The aim of this first experiment is to examine simple harmonic motion exhibited a mass on a spring. Using data recorded in doing this, the spring constant for each spring can be calculated along with a value for gravity. In the first part of this experiment, the relationship between the period of the oscillations of the spring and the mass of the spring is observed. The period of oscillation of mass on a spiral spring depends on the mass on the spring and the spring constant of the spring.

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This is given by: Where m is the mass on the spring and k is the spring constant of the spring. Since the period can be observed, and the mass on the spring is known, this part of the experiment is concerned with calculating k, the spring constant for each of the springs used. The spring constant is different for every spring, and is defined as the mass needed to produce a unit extension of the spring (ref. 6).

This is calculated by placing differing masses on the spring, extending the spring a certain distance from its equilibrium position each time and timing the time for 10 oscillations of the spring to occur. This is done by using an analogue stopwatch and a ruler to ensure that the distance extended from the equilibrium position was the same each time. The graph of period squared against mass can then be plotted.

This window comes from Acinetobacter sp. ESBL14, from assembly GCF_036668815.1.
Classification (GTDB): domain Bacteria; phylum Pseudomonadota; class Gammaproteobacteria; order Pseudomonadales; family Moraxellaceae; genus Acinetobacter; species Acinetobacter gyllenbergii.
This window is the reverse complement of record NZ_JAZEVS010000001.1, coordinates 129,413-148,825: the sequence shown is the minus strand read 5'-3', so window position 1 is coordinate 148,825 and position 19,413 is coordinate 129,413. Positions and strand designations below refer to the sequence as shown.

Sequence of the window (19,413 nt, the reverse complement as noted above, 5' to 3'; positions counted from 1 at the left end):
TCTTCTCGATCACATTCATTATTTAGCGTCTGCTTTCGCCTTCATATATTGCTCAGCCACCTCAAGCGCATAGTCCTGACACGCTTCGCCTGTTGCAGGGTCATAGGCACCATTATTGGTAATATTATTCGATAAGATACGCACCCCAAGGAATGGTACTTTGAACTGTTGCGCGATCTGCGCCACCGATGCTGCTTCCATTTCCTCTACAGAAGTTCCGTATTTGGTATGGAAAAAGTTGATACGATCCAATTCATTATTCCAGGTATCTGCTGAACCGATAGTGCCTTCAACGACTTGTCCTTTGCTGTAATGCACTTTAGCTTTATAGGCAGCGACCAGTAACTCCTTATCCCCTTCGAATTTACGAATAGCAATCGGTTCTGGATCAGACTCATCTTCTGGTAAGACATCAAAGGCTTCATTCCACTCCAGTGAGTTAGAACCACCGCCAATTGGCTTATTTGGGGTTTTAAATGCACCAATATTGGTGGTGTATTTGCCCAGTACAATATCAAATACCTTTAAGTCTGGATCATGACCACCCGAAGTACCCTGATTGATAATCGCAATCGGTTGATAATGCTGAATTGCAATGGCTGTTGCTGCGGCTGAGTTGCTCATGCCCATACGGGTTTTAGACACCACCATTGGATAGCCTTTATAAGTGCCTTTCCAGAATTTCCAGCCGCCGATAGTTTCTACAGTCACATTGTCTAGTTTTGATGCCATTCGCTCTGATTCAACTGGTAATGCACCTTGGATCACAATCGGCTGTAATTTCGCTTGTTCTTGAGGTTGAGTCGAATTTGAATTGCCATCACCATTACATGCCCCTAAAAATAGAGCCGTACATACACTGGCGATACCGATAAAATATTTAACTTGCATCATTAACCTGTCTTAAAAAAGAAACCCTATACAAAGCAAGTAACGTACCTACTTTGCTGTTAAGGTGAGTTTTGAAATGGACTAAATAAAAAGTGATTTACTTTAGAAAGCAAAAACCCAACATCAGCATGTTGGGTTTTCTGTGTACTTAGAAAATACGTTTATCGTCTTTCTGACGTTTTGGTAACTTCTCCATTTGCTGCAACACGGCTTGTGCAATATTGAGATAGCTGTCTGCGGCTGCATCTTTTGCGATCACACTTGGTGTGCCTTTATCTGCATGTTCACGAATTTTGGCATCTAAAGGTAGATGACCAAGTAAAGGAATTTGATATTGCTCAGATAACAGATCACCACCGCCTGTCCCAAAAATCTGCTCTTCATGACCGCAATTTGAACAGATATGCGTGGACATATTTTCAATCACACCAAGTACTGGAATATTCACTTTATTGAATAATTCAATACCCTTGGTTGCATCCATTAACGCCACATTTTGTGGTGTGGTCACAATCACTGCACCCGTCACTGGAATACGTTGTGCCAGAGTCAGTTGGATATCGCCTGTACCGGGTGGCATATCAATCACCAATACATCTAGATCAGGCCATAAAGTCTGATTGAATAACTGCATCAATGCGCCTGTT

From this, the value for the spring constant, k, of each spring can be calculated by comparing the equation of the best fit line of the graph to the squared version of the equation above,. The second part of this experiment is concerned with Hooke’s law, which states that the extension of a spring is directly proportional to the mass applied to it. Mathematically, this is stated as: Where x is the extension of the spring in metres, k is the spring constant of the spring measured in Nm-1 and F is the restoring force, measured in Newtons.

This value is negative because the force always acts against the direction of the extension, for example if the extension of the spring is downwards, then the restoring force is the force acting upwards on the mass. When a mass is placed on a spring, it begins to oscillate, until it comes to rest. When the mass comes to rest, the two forces acting on it (the restoring force and gravitational force,) are balanced, ie: So it can be said that: , When a mass, m, is at rest on a spring with spring constant k, extension x from the equilibrium position, with g being the acceleration due to gravity of 9. 1Nkg-1 .

In this experiment, the spring is loaded with different masses of known values and the extension of the spring from the equilibrium position when there is no mass on the spring is recorded. Then a graph of extension against mass can be created from this data. The equation of the best fit line of this data can now be compared to and a value for the Earth’s gravitational field strength can now be calculated using this data and the value for the spring constant calculated in the first part of this experiment.